Sturgeon River (Ottawa National Forest)
This river flows through a narrow, dissected, gorge-like valley with an average depth of 200-300 feet and through the Sturgeon River Gorge Wilderness.
March 3, 1992. From its entry into the Ottawa National Forest to the northern boundary of the Ottawa National Forest.
One of two remaining self-sustaining lake sturgeon populations is found in the Sturgeon River below Prickett Reservoir, contributing to the outstandingly remarkable fish values. Populations of steelhead and walleyes occur here, as well. Habitat consists of a moderately high-gradient, cobble-bottomed riffle providing excellent spawning habitat for several species (lake sturgeon, steelhead, and walleye). This small, yet productive, spawning area could be used as a source for lake sturgeon species recovery in the future.
The Sturgeon River flows through a steep valley that displays a range of geological features. The valley becomes progressively wider, and the river meanders throughout this broad valley bottom forming some of the best examples of oxbow lakes, wetlands, ancient river terraces, and everchanging floodplain terraces on the forest. The river bottom is characterized by gravel bars and large boulders. Valley walls are quite steep and unstable in places, but become shorter and less pronounced downstream. The soil becomes less coarsely textured and more silty and loamy. The spectacular river valleys and highly erosive sandy soil composition is unique and uncommon to the region.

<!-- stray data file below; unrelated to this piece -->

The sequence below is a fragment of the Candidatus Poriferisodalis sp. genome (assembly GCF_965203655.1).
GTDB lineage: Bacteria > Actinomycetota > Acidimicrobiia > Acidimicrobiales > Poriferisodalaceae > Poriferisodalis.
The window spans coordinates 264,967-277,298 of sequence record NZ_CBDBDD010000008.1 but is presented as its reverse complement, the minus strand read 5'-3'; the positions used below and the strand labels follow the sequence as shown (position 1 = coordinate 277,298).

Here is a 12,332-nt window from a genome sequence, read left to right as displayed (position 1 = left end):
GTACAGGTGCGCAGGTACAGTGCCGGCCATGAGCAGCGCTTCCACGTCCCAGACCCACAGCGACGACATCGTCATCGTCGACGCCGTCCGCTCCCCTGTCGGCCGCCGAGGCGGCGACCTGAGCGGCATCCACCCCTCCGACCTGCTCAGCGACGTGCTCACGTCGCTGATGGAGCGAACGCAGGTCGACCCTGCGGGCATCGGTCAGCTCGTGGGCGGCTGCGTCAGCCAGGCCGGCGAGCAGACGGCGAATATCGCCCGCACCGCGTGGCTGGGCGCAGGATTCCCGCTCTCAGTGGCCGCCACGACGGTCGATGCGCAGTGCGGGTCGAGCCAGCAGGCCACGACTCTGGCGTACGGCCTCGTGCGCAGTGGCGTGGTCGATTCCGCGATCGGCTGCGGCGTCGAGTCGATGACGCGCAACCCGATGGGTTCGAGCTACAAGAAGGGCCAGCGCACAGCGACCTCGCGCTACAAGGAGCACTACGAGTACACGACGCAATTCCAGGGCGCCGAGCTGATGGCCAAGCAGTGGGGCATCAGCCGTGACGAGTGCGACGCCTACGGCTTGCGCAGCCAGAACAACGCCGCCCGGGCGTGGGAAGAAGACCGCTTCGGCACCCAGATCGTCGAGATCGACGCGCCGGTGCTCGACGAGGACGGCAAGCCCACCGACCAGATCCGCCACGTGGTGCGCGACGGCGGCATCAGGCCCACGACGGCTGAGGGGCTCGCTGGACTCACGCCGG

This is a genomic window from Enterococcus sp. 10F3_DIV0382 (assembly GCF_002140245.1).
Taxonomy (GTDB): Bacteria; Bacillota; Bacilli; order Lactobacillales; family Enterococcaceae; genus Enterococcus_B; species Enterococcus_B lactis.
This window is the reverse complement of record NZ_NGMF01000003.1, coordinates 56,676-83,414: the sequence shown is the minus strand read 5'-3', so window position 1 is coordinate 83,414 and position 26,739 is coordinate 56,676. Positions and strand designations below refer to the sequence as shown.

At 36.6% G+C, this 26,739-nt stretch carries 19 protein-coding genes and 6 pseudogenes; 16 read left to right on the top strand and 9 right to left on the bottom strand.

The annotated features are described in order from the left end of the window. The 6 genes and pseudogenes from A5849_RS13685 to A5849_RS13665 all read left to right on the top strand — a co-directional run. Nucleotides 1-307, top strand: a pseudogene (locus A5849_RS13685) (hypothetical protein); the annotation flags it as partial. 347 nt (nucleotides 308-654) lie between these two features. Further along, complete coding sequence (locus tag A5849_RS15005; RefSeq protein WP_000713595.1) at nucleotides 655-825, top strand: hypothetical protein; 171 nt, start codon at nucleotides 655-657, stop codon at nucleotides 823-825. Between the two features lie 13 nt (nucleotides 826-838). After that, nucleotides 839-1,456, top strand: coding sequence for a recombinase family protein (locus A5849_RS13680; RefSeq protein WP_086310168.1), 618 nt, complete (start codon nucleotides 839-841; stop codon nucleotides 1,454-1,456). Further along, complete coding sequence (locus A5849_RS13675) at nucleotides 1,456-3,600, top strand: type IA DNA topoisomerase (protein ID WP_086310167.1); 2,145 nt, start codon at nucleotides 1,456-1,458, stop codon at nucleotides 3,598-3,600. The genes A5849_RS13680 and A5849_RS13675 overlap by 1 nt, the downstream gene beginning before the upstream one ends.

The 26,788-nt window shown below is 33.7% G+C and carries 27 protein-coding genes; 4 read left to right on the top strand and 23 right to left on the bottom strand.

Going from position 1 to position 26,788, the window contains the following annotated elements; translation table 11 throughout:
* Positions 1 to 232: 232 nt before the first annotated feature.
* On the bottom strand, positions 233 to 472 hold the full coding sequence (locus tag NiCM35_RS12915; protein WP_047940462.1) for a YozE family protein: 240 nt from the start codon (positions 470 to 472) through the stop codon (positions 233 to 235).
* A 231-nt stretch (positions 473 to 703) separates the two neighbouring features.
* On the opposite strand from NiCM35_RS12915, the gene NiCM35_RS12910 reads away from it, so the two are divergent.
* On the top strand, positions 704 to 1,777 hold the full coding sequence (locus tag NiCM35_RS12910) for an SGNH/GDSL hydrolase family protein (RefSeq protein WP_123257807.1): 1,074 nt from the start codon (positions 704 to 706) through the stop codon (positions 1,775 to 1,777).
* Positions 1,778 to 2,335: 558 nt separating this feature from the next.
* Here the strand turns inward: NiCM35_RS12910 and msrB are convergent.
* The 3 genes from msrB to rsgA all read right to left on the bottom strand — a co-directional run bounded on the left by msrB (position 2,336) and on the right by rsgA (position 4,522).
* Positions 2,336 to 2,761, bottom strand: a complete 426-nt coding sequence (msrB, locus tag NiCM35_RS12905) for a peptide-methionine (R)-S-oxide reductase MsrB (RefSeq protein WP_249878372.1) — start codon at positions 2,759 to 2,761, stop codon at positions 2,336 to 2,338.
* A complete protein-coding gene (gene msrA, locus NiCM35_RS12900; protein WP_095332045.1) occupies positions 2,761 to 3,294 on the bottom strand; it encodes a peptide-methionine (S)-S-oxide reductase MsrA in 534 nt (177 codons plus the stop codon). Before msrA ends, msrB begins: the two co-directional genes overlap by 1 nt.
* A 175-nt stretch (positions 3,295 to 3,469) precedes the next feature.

Recreation opportunities draw visitors from outside the geographic area, particularly because of the wilderness designation; a portion of the river is within the Sturgeon River Gorge Wilderness where there is ample opportunity for solitude. There are numerous points where the river can be viewed, including locations along Forest System Roads and from the Sturgeon River Campground. There are few opportunities for canoeing and kayaking in this segment due to the gorge and other hazardous stretches. Trout fishing opportunities are good despite limited access points.
The broad valley bottom, with its oxbow ponds, wetlands, and terraces, coupled with the steep valley walls create a striking landscape. Vegetation along the river is made up of a variety of tree species, brushes, and wetland species that contribute to the scenery, especially in fall. The combination of extensive, distinct landforms, and a broad meandering watercourse create a landscape that is unique in the region.
Extensive white pine forests are home to pine warblers and martens. The river is often wide and shallow, with many off-channel wetlands and oxbows, which provide a wide variety of wildlife habitat. Riparian forests within this corridor are very productive wildlife habitats, important to invertebrates and vertebrates of many taxa. Overall, the river corridor provides connectivity across the landscape for numerous riparian and migratory wildlife species.
Of particular significance, wood turtles can be found here. Where the river flows through a gorge with steep and eroding banks, it creates ideal nesting habitat for the wood turtles.
The clubtail dragonfly, a species of concern, is present in the area. In addition, bald eagles, gray wolves, and other species utilize this area.